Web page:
# Use Complex Numbers in AC circuits

   

It is here discussed how complex numbers may be used to analyze and compute currents and voltages in AC (alternating current) circuits and also how the resistance, the impedance of a capacitor and the impedance of an inductor are represented by complex numbers. It is also shown how the use of complex impedances allows the use of a law similar to Ohm's law in order to mathematically model AC circuits.
Two main reasons that make the use of complex numbers suitable to model AC circuits, and many other sine wave phenomena in several branches of engineering, are:
1) the AC signals (and many other sine wave phenomena) are characterized by a magnitude and a phase that are, respectively, very similar to the modulus and argument of complex numbers.
2) the basic operations such as addition, subtraction, multiplication and division of complex numbers are easier to carry out and to program on a computer.
Note
1) Because the symbol $i$ is used for currents in AC circuits, here we use $j$ as the imaginary unit defined by $j^2 = -1$ or $j = \sqrt{-1}$
2) The symbol $\Re e$ represents the real part of a complex number.

## A - Real Part of Complex Numbers

A complex number in standard form $Z = a + j b$ may be written in exponential form as follows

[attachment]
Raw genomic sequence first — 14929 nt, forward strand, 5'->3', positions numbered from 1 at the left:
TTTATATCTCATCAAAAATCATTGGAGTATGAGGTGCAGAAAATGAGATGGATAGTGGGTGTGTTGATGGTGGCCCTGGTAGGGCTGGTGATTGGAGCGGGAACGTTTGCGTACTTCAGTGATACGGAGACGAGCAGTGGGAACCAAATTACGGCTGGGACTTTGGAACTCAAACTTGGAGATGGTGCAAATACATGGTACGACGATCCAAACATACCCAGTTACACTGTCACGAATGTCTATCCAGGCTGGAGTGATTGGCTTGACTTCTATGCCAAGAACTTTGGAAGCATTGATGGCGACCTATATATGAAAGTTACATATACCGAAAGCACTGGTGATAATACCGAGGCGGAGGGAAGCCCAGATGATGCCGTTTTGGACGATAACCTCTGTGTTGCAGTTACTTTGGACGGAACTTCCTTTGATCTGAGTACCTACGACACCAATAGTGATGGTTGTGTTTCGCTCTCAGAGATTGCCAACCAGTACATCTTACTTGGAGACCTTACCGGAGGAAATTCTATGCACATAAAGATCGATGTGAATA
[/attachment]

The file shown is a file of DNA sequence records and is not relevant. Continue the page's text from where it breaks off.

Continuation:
$\displaystyle Z = r e^{j \theta}$      with $j^2 = -1$
and in polar form as follows
$Z = r \angle \theta$
where $r = \sqrt{a^2 +b^2}$ is the modulus of $Z$ and $\tan \theta = \dfrac{b}{a}$ its argument.
Take the real part, written as $\Re e$ , of each side of a complex number in exponential form
$\Re e (r e^{j \theta}) = \Re e (r ( \cos \theta + j \sin \theta )) = \Re e (r \cos \theta + j r \sin \theta ) = r \cos \theta$
In what follows, $\Re e$ means the real part of a given complex number.

## B - Derivative of Complex Functions with One Variable

Let $f(t)$ be a complex function with one variable $t$ that is written of the form
$f(t) = a(t) + j b(t)$
where $a(t)$ is the real part of $f(t)$, $b(t)$ is the imaginary part of $f(t)$ and $j = \sqrt {-1}$ is the imaginary unit.
Let $f'(t)$ be the first derivative of $f(t)$ with respect to $t$ defined by
$f'(t) = \lim_{h\to 0} \dfrac{f(t+h) - f(t) }{h}$
Substitute $f(t+h)$ by $a(t+h) + j b(t+h)$ in the formula above.
$f'(t) = \lim_{h\to 0} \dfrac{ a(t+h) + j b(t+h) - (a(t) + jb(t))}{h}$
Separate terms as follows
$f'(t) = \lim_{h\to 0} \dfrac{ a(t+h) - a(t)}{h} + j \lim_{h\to 0} \dfrac{ j b(t+h) - jb(t))}{h}$
$f'(t) = a'(t) + j b'(t)$
It is now easy to show that the real part of the derivative of $f(t)$ is equal to the derivative of the real part of $f(t)$ which may be written as
$\Re e(f'(t)) = a'(t) = (\Re e(f(t))'$